Psychological (talking) treatments, such as cognitive behavioural therapy (CBT) and counselling, have also been shown to be helpful in dealing with depression, with many health professionals considering the combination of an antidepressant with a psychological treatment to be more effective than either treatment alone.

An explanation of the benefits of CBT for mental health problems may encourage male uptake, along with an understanding that these issues, especially depression, are not “all in the mind” or that sufferers should “get a grip”, says Hilary Cunningham. Pointing out that depression is caused by an imbalance of neurotransmitters, which makes it as much a disease as diabetes or asthma, would enable much of the stigma to be removed.

Pieter de Meer says positive stories about men with mental health problems “may encourage seeking help among the male audience, [so] it would be good to have some leaflets with these stories in the pharmacy”. He stresses the importance of creating “a safe and friendly environment for men to talk and ask questions” and offering support that might just save their lives.


Be matter of fact about bladder weakness in men

Pharmacy teams need to take a matter of fact approach when initiating conversations about male incontinence, says TENA, to help relieve any tension and reassure male customers that they are the trained professionals in this area. For example, prostate problems are one of the commonest causes of urine leakage, so could be used as an opener to tactfully introduce the subject.

Male customers could also be invited to a seating area or consultation room where products could be bought to them so they are not required to spend a long time in front of the feminine hygiene products, which could discourage customers from making a purchase or hurriedly choosing a product that is not best suited to their needs.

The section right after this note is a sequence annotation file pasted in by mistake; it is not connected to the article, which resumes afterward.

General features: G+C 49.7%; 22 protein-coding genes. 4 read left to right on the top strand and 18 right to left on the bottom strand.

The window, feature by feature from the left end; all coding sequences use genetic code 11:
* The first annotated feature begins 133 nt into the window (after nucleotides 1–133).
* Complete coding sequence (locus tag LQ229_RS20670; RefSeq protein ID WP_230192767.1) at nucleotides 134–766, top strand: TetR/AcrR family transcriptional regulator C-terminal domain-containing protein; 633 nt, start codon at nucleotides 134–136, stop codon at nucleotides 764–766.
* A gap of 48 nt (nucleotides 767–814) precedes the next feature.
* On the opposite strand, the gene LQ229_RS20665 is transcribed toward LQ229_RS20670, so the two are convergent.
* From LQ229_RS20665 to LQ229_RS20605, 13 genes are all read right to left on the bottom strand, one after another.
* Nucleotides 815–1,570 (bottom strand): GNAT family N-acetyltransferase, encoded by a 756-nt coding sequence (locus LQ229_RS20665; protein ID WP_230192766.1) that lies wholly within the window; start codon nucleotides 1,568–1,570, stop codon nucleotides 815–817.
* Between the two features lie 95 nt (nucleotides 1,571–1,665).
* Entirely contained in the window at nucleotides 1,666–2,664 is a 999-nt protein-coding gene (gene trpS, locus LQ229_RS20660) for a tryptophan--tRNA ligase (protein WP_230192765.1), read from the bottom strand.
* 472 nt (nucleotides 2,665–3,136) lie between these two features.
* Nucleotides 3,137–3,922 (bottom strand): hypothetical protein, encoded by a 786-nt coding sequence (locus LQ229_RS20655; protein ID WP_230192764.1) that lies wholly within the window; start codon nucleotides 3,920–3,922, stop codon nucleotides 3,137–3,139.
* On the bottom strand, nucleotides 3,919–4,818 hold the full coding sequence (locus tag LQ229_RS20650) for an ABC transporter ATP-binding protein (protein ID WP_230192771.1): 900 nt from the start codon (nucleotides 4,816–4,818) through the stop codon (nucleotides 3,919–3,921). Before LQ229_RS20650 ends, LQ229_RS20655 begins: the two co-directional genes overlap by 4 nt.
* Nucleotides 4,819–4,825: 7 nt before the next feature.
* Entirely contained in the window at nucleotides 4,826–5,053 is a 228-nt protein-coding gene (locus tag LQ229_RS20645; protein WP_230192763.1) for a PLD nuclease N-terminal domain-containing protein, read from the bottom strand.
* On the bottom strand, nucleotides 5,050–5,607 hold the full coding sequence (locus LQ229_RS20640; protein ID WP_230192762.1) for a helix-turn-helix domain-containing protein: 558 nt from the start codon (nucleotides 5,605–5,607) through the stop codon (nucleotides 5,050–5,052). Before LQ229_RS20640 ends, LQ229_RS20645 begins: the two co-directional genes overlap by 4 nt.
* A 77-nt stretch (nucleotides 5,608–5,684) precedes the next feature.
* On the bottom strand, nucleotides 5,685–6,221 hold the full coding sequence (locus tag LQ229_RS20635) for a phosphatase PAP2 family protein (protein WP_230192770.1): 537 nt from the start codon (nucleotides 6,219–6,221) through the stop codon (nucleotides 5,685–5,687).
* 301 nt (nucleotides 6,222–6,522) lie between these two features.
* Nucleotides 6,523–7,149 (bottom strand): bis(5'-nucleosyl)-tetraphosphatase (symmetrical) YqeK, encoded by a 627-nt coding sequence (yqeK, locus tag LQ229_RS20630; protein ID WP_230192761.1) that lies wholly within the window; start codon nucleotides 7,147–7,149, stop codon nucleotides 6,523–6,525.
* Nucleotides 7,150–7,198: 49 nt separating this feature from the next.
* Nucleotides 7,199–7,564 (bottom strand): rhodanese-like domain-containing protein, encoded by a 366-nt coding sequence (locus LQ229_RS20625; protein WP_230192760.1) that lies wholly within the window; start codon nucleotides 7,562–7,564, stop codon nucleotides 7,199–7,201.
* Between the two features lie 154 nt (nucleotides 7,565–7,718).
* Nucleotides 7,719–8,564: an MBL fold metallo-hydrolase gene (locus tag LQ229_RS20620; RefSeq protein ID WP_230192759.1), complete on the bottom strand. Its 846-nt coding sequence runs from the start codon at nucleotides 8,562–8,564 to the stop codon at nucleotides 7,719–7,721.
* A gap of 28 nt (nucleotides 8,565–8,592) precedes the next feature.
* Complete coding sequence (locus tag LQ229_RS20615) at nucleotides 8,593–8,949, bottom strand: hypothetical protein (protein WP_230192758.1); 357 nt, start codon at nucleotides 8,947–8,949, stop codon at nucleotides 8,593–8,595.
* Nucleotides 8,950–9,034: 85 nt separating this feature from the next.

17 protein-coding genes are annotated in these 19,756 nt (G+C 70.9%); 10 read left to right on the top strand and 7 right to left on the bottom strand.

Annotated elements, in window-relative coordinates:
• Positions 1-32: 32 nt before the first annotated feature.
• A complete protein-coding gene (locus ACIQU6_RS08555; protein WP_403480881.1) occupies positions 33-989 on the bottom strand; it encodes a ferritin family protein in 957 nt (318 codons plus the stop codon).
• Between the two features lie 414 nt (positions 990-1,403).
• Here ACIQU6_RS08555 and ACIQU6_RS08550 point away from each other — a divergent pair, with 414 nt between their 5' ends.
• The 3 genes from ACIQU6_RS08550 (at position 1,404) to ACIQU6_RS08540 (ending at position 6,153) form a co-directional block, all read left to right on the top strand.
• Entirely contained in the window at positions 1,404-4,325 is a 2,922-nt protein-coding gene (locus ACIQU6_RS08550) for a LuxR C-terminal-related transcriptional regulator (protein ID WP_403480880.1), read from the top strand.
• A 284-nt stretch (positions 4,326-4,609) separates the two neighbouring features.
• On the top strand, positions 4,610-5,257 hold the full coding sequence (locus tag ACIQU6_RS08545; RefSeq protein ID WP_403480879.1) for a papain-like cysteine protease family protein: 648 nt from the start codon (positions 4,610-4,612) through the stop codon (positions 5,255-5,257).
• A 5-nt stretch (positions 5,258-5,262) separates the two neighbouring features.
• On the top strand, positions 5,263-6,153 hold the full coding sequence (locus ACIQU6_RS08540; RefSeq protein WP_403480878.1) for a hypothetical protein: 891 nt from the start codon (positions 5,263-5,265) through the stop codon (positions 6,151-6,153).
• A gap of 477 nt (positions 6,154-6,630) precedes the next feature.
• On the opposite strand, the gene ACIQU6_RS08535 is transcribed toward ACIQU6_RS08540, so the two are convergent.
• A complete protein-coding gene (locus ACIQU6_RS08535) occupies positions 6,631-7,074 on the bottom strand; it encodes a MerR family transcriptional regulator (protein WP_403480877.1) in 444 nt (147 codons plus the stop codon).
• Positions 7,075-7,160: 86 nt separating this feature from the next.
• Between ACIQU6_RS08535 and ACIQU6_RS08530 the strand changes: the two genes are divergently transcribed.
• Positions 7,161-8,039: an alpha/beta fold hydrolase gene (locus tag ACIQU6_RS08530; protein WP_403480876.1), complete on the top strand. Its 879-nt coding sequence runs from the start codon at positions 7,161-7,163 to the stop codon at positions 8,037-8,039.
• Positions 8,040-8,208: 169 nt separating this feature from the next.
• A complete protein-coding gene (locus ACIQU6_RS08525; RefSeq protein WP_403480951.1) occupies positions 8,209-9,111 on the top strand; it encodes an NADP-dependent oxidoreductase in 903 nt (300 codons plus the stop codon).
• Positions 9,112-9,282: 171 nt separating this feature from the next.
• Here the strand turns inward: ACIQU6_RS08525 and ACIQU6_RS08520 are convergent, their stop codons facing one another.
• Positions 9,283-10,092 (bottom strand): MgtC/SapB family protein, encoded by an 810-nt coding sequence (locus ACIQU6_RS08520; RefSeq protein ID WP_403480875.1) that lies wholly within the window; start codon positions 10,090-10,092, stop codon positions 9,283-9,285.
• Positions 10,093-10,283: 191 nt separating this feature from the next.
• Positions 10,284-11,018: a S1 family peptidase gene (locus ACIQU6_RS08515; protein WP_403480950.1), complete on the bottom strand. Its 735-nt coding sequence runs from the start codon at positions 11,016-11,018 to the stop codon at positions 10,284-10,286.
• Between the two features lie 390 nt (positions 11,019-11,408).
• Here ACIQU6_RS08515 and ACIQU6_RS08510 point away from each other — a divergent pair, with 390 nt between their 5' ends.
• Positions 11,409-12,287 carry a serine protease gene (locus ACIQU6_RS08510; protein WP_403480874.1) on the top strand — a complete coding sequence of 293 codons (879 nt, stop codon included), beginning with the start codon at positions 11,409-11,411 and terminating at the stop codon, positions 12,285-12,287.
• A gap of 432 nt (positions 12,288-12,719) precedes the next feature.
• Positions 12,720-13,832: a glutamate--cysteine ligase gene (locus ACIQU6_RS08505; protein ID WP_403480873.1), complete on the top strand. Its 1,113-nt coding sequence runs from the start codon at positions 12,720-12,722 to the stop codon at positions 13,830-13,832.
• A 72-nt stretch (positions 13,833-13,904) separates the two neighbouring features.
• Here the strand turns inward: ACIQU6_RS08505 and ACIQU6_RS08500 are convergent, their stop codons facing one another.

The TENA Men range consists of five products. The cupshaped products of TENA Men Levels 1-3 are engineered to fit the male anatomy perfectly, while TENA Men Protective Underwear Level 4 is more absorbent and specifically designed to look and feel like everyday underwear.

The TENA Men Protective Shield is the recommended product for customers who haven’t used urine leakage protection before and is the first black-coloured product in the market for extra discretion.


Further help and information

  • The NHS Choices website has a helpful mood self-assessment tool which lets people check their mood and get advice on what might help
  • For community pharmacists, mental health information is available through Public Health England and The Health Well
  • The Royal College of Psychiatrists has a useful leaflet on depression
  • The Samaritans operates a service 24 hours a day, 365 days a year for people who want to talk in confidence on 08457 90 90 90
  • The Men’s Health Forum works to improve the health of men and men’s health services. More information can be found here.